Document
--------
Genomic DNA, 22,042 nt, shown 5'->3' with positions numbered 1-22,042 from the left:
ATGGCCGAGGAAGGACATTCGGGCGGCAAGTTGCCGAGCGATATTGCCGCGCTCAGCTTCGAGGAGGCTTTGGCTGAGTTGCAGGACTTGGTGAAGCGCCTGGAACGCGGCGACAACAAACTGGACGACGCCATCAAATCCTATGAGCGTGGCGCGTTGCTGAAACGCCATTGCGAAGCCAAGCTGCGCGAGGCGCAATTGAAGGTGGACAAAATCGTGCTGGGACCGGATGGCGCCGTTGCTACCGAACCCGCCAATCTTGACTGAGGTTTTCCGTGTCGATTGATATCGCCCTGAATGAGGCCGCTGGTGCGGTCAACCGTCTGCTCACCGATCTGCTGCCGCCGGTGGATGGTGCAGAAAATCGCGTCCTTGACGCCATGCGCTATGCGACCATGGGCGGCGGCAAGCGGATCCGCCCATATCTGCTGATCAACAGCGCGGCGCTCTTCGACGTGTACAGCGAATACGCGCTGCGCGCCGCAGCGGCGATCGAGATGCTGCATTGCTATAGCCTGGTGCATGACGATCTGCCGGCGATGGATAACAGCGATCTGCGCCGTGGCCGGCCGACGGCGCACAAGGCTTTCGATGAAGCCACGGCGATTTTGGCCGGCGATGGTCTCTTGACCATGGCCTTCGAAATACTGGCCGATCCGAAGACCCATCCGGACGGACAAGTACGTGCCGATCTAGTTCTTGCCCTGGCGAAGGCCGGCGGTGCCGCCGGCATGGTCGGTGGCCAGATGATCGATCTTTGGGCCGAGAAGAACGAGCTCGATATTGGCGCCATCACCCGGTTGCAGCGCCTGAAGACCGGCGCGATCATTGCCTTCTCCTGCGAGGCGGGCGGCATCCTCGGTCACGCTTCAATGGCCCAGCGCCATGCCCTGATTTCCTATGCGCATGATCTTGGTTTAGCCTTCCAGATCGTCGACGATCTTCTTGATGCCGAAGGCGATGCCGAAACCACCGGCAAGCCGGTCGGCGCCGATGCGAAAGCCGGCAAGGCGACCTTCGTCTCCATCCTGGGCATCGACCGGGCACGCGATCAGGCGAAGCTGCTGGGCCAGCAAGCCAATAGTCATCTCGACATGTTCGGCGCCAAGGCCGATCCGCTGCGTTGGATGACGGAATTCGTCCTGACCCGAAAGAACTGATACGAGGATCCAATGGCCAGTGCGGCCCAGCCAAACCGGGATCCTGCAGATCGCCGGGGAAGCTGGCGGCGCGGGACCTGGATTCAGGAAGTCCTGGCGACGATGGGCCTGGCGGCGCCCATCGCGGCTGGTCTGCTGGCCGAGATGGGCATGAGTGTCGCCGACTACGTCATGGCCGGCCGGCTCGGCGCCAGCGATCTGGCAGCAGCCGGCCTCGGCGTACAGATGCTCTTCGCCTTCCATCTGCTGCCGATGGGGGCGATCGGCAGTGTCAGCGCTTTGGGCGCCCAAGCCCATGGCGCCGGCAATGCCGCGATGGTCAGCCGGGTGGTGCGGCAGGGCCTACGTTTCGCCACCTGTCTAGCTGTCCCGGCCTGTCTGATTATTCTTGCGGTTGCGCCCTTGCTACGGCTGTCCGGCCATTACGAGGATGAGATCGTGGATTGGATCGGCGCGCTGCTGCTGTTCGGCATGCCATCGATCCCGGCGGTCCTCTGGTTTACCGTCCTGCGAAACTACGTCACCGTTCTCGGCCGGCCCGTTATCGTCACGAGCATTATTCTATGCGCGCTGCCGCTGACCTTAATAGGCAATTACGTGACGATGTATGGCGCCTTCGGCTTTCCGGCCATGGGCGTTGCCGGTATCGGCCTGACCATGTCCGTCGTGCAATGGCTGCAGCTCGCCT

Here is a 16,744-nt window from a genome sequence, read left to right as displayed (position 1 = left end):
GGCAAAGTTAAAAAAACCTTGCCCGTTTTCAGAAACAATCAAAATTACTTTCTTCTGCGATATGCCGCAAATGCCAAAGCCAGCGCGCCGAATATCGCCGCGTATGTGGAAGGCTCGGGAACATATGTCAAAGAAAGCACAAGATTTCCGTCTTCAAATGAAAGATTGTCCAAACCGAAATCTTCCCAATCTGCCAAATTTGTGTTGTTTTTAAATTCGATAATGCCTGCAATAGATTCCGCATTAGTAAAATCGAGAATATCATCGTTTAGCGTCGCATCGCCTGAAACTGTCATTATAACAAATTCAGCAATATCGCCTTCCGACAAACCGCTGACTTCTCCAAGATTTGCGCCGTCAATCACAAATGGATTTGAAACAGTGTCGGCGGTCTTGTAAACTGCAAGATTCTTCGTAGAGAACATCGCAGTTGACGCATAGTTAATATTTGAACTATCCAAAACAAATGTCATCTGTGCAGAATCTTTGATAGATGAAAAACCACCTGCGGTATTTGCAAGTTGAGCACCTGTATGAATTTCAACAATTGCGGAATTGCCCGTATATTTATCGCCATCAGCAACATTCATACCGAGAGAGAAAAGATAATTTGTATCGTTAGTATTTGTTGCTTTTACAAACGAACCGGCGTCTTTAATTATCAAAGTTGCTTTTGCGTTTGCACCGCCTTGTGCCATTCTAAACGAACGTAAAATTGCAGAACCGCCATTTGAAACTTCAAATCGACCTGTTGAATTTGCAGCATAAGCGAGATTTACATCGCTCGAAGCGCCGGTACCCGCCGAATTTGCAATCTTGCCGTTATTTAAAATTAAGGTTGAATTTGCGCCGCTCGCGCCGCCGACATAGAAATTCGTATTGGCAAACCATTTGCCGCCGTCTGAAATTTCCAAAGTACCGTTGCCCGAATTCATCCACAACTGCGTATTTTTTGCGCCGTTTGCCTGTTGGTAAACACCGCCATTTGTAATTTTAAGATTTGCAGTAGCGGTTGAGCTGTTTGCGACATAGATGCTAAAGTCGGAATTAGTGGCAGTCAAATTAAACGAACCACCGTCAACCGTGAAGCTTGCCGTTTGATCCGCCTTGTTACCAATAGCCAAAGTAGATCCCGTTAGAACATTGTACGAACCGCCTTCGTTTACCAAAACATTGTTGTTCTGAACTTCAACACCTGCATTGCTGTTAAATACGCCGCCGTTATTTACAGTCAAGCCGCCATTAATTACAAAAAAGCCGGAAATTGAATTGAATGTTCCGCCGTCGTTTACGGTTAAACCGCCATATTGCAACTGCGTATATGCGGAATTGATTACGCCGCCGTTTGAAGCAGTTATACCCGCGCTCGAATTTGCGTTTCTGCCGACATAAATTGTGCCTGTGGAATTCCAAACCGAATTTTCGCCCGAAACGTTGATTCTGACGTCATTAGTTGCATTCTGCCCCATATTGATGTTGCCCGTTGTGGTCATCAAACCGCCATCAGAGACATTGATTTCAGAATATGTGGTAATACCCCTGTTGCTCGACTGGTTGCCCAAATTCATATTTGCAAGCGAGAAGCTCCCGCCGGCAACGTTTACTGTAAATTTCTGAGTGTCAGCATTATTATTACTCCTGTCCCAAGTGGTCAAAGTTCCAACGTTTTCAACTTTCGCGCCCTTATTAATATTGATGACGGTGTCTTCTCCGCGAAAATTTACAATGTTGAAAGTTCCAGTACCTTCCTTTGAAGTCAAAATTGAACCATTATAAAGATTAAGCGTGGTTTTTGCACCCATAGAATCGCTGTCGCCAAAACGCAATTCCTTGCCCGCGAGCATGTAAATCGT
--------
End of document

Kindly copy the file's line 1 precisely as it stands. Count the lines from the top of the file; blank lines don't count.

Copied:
Genomic DNA, 22,042 nt, shown 5'->3' with positions numbered 1-22,042 from the left: